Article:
The Trip to Spain (Winterbottom, 2017)

Every few years, Michael Winterbottom films Steve Coogan and Rob Brydon playing semi-fictionalized versions of themselves, traveling to exotic locales and eating culinary delicacies as amateur food critics. Throughout the journey, the two banter like the good friends that they are, almost always slipping in a few impersonations of famous celebrities and trying to casually one-up the other. The Trip to Spain changes nothing about this formula, and I’m glad it doesn’t. These films are like comfort food on a cold day. When you need something light and guaranteed to make you smile, while also hugging you with its familiarity, The Trip films do the trick nicely. You put one on, and instantly you know what to expect.

The Trip to Spain is a only a bit different from the others in the sense that the food no longer takes precedence over the comedians’ “personal” lives (quotes used because, obviously, the drama here is largely fabricated). You see chefs preparing the food in the various kitchens, and servers bring it to the table, but the whole food critic angle is more of an afterthought. The alter egos here have been developed over this trilogy to the point where they can talk about marriages and children, aging and fame, without too much context. And so it is here. Coogan gets a new agent and has a mistress in New York; Brydon has children of his own, including a toddler. There’s also talk of Don Quixote, the Moors and David Bowie, and this version’s karaoke event is “The Windmills of Your Mind.”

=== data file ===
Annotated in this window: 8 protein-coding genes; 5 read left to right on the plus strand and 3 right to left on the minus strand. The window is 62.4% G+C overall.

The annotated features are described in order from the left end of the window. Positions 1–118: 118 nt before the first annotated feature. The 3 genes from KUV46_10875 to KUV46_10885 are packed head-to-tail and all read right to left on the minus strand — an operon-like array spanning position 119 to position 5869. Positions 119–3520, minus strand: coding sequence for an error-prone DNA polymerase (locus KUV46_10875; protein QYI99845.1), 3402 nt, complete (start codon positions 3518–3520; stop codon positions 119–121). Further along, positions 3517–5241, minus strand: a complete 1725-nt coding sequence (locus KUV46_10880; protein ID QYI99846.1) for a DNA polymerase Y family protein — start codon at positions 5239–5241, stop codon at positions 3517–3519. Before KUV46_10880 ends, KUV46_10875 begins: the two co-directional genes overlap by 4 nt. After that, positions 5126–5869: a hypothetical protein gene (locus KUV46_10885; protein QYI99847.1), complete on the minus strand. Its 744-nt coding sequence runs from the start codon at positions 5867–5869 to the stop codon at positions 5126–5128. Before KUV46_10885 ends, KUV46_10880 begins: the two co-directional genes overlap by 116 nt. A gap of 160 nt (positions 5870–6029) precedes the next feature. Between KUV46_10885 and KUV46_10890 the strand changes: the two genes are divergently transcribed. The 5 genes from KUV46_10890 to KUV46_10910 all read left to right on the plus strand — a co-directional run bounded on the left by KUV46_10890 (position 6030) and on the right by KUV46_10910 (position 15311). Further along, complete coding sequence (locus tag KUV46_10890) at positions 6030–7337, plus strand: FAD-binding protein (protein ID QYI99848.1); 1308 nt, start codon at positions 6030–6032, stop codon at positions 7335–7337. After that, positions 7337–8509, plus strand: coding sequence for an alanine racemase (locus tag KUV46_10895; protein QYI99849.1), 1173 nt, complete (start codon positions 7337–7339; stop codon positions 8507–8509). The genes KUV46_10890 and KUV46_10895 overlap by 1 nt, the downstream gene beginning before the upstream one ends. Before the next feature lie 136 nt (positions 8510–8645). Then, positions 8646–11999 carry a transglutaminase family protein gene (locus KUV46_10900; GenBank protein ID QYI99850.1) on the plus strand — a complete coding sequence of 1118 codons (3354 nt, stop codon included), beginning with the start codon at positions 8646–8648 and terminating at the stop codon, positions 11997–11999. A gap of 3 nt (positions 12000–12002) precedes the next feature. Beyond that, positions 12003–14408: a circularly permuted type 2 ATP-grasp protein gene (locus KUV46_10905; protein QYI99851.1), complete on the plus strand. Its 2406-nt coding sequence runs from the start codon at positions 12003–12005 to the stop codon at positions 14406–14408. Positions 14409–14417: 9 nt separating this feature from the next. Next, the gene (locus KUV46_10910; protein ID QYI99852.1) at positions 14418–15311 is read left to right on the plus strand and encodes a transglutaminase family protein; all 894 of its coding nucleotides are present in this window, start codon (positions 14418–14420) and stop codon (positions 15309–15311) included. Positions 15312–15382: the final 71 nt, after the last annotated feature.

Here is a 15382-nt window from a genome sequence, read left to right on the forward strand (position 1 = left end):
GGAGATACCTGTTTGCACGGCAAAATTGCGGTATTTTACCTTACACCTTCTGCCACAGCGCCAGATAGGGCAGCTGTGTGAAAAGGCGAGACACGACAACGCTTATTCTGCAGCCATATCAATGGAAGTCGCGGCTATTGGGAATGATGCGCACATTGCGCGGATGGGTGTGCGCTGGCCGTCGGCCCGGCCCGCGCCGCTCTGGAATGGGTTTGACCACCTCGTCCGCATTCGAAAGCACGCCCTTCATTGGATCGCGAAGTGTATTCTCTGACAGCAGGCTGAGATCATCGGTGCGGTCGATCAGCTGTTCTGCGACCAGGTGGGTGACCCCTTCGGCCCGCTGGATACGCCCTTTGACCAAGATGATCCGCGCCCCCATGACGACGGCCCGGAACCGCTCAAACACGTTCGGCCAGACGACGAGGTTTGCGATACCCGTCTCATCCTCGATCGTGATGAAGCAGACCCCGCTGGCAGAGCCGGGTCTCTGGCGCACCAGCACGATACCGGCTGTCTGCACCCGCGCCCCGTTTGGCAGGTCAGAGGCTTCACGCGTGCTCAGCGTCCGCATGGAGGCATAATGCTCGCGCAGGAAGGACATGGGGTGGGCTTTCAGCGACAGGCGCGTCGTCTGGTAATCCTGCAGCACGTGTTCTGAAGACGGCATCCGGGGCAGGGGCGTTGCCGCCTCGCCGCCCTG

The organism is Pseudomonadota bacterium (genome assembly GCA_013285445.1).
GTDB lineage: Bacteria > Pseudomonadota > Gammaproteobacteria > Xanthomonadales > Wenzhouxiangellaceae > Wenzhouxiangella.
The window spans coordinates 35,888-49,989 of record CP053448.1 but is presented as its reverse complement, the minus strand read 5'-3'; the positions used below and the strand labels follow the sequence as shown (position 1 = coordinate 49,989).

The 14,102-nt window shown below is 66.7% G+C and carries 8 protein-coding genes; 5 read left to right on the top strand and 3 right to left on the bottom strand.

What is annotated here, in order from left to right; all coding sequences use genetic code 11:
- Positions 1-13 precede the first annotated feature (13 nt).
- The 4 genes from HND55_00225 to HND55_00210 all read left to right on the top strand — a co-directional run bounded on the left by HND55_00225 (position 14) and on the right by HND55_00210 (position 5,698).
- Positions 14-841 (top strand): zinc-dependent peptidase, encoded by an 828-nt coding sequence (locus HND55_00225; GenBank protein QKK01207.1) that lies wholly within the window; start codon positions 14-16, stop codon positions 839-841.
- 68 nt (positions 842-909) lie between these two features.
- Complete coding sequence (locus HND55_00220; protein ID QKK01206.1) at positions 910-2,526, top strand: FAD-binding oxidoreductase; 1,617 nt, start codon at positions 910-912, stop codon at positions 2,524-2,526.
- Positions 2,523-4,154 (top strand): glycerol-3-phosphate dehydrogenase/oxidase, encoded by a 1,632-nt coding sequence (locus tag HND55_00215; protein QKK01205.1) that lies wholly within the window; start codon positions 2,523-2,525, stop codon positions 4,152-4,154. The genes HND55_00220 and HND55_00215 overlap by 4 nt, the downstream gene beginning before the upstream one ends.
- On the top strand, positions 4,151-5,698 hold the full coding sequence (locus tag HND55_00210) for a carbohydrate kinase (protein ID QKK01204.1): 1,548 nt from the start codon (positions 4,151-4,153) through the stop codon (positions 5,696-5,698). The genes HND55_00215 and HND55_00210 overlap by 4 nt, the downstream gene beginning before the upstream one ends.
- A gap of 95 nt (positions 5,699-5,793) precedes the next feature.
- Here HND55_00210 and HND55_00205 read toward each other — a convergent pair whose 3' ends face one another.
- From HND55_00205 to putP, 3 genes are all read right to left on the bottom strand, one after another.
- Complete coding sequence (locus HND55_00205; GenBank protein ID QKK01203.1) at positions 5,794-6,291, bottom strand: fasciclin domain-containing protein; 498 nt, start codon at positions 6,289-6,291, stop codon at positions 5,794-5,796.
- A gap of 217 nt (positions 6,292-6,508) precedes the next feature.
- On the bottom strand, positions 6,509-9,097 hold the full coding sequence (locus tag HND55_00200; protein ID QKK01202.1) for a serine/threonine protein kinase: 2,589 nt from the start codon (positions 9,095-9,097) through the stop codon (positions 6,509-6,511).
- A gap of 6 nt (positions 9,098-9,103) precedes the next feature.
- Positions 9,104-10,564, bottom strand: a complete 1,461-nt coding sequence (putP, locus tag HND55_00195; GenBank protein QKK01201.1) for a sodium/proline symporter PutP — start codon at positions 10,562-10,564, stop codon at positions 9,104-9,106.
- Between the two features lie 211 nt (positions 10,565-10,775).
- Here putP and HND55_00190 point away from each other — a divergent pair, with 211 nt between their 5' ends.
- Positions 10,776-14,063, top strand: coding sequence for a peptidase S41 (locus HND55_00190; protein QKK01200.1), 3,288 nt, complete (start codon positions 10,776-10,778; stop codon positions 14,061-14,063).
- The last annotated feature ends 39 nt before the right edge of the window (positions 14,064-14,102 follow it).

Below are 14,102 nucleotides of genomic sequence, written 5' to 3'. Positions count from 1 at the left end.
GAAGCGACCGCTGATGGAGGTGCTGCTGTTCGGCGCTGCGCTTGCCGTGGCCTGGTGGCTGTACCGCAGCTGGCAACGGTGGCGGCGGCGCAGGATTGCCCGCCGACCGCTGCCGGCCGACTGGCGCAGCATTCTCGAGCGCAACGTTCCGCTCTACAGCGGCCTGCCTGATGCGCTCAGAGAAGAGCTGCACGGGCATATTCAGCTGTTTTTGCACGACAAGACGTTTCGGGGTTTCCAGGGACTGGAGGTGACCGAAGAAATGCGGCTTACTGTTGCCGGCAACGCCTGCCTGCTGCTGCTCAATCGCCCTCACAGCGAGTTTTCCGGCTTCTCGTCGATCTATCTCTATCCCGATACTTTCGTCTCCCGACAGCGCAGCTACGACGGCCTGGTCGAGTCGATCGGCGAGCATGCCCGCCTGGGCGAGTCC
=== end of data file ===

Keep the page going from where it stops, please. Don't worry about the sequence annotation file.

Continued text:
All in all, this is probably the second best film of the trilogy after the first. Unlike Italy, the balance between the banter and the personal drama is well-calibrated, and the conversations somehow never feel irrelevant, as they’re always tinged with existential curiosity. The ridiculous impersonations (including Mick Jagger, Roger Moore and Marlon Brando) are also as amusing as they’ve always been. The ending is off-kilter and may not guarantee us a fourth film (sadly), though it somehow still feels… satisfying. As though it’s a natural conclusion to what these characters have been up to over the years.

I do hope there’s another installment. If only to hear Coogan morosely refer to himself as an Oscar nominee for Philomena again. Oh, Philomena.